Orange oil is a by-product of the juice industry. Oil is cold pressed from the peel of the fruit, after the juice extraction and is widely used across the flavour and fragrance industry. Sweet orange (citrus sinensis) is around 90% d’limonene, a product used across many more industries. Approximately 40% of global oranges are processed for juice and oil with 60% solely used as a fresh fruit for consumption.
The main production type of orange from South Africa is the Sweet Orange, Citrus sinensis. There is also a small amount of Blood Orange produced in the area. The 2 main types of orange oil produced are Valencia and Navel.
Navel production starts around May and ends in June and the Valencia starts around June through to October/November. It is grown mainly in the North East of South Africa and the Western Cape but there are producers in most regions of South Africa.
There is also a small amount produced in Zimbabwe, which has similar characteristics to the South African oil.
The fresh fruit market drives all citrus products in South Africa, so the majority of the fruit is produced for exporting as fresh fruit and traditionally the amount is quite similar year on year. There is approximately 400 tons of oil produced per season.
The Valencia usually has quite a high aldehyde level of around 1.5% and the profile of the oil is similar to the Brazilian orange. Given the troubles of aldehyde content in Brazil during 2015 it is expected that there will be more demand for the South African material.
The climate and weather conditions are very stable in South Africa and natural disasters are very few and far between. Whatever the reason, South Africa’s citrus market has had the luxury of no poor climatic conditions to contend with or diseases like greening (HLB). This has kept year on year production increasing at a healthy organic rate.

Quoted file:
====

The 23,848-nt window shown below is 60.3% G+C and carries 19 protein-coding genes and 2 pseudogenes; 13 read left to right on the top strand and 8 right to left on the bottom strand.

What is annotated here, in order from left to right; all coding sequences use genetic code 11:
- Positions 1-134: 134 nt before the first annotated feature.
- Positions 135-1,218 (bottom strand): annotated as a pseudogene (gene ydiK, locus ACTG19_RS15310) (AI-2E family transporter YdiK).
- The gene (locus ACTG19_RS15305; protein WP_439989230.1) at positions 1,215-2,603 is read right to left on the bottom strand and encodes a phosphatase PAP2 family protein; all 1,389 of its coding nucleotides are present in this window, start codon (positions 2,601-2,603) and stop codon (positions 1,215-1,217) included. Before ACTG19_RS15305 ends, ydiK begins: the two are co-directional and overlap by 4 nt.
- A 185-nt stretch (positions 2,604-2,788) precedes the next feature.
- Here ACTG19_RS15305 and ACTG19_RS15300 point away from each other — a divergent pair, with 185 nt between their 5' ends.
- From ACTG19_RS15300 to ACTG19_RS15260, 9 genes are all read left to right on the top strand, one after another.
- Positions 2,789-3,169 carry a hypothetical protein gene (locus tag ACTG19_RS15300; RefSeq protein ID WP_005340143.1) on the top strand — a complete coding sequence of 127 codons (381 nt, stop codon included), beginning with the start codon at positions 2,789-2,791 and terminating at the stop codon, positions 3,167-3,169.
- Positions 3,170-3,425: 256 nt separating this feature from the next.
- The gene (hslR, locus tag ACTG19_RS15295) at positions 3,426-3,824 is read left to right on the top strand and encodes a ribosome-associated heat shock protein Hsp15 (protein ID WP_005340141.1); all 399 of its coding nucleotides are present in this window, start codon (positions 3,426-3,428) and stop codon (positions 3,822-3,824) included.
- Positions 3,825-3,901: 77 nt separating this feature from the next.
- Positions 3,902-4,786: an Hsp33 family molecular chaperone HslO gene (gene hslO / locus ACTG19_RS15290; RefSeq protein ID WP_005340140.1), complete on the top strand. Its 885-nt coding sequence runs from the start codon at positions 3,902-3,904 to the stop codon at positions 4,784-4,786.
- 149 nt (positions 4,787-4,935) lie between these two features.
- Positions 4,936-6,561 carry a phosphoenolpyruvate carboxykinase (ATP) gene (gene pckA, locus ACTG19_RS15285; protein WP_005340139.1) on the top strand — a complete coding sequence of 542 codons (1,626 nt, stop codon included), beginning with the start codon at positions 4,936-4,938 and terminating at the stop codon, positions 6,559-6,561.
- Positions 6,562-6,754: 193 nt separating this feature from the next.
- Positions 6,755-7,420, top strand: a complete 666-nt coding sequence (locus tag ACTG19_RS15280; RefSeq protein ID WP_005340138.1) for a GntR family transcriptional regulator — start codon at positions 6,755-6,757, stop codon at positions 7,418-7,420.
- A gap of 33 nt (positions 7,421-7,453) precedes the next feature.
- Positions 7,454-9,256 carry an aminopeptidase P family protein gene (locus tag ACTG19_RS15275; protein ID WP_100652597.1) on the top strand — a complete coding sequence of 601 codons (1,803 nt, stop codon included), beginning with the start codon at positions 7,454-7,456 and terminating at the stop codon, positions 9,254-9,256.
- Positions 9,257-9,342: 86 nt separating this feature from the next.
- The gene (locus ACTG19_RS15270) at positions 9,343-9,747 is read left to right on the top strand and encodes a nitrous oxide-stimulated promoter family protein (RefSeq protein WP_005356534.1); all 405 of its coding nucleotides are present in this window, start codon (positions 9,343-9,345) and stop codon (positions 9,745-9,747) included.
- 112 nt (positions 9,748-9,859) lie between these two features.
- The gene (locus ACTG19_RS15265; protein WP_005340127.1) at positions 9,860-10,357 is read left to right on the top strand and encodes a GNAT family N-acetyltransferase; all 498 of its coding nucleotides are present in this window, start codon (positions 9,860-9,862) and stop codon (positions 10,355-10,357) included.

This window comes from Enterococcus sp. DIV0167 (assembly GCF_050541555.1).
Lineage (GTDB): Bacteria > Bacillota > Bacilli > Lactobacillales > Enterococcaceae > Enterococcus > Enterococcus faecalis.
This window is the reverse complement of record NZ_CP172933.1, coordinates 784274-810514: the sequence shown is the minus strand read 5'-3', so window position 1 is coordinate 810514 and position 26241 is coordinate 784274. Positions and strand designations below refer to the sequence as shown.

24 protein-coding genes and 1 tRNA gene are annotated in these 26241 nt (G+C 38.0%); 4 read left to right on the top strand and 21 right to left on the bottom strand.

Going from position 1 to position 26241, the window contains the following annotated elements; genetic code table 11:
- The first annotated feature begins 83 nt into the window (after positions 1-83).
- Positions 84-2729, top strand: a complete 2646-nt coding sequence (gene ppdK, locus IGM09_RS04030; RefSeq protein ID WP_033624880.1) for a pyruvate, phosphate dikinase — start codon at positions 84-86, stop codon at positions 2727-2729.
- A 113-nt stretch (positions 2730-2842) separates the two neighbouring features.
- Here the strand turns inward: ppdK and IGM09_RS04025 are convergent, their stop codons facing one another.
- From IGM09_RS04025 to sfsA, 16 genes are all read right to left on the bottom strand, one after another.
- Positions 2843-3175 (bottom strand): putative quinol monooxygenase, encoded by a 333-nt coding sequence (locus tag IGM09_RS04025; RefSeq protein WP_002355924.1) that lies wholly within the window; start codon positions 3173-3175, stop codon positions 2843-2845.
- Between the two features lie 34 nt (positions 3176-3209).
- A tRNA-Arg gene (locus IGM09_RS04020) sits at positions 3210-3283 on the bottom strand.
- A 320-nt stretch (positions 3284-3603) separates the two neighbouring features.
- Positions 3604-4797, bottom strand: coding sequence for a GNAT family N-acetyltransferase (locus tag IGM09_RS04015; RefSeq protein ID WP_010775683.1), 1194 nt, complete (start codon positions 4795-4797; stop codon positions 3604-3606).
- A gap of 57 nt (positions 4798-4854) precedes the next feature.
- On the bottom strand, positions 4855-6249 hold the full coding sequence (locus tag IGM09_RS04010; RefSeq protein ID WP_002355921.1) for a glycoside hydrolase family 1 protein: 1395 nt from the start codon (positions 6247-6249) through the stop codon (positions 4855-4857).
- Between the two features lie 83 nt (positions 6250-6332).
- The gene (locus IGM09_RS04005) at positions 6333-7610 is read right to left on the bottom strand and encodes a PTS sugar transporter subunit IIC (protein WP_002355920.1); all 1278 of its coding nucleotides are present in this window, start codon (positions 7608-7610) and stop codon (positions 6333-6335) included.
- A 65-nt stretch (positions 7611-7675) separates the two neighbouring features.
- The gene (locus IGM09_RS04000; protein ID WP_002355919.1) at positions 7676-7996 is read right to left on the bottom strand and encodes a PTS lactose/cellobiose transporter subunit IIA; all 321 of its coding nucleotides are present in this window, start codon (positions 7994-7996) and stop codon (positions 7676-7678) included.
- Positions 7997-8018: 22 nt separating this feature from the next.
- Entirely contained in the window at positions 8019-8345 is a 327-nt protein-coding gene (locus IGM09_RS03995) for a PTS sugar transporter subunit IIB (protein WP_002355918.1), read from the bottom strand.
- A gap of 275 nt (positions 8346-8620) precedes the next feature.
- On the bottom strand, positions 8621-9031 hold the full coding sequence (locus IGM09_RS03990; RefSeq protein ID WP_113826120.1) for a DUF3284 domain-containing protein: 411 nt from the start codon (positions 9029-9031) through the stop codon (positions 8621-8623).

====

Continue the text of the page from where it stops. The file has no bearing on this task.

Fresh Fruit Market
Once again Limpopo takes first place in orange production, accounting for 49% of the total area planted. The Eastern Cape follows a close second with 25%. The Western Cape and Mpumalanga fill in with 15% and 8% percent respectively. KwaZulu-Natal, Northern Cape and the North West Province contribute 1% each. Out of the total area dedicated to orange, 61% is the famed Valencia variety, while navel oranges cover 39% of the area.
Overall there has been a rise in the area of orange cultivation. With a perceived shift towards late blooming, high yielding orange crops and improved water management techniques, the crop size is predicted to be on the higher side. In fact, industry predictions peg the orange crop at 1.60 million MT in 2019, a 3% jump from 1.55 million MT in the last year. This however, will be evened out by the crop damage due to hail, dry weather and small fruit sizes. It is estimated that the area under orange plantation will expand by around 2% to reach 45,000 hectares in 2019 due to an increase in planting of the seedless orange variety. Parity, however, is on the cards as the Western Cape and Limpopo gradually turn their attention away from oranges to soft citrus farming.
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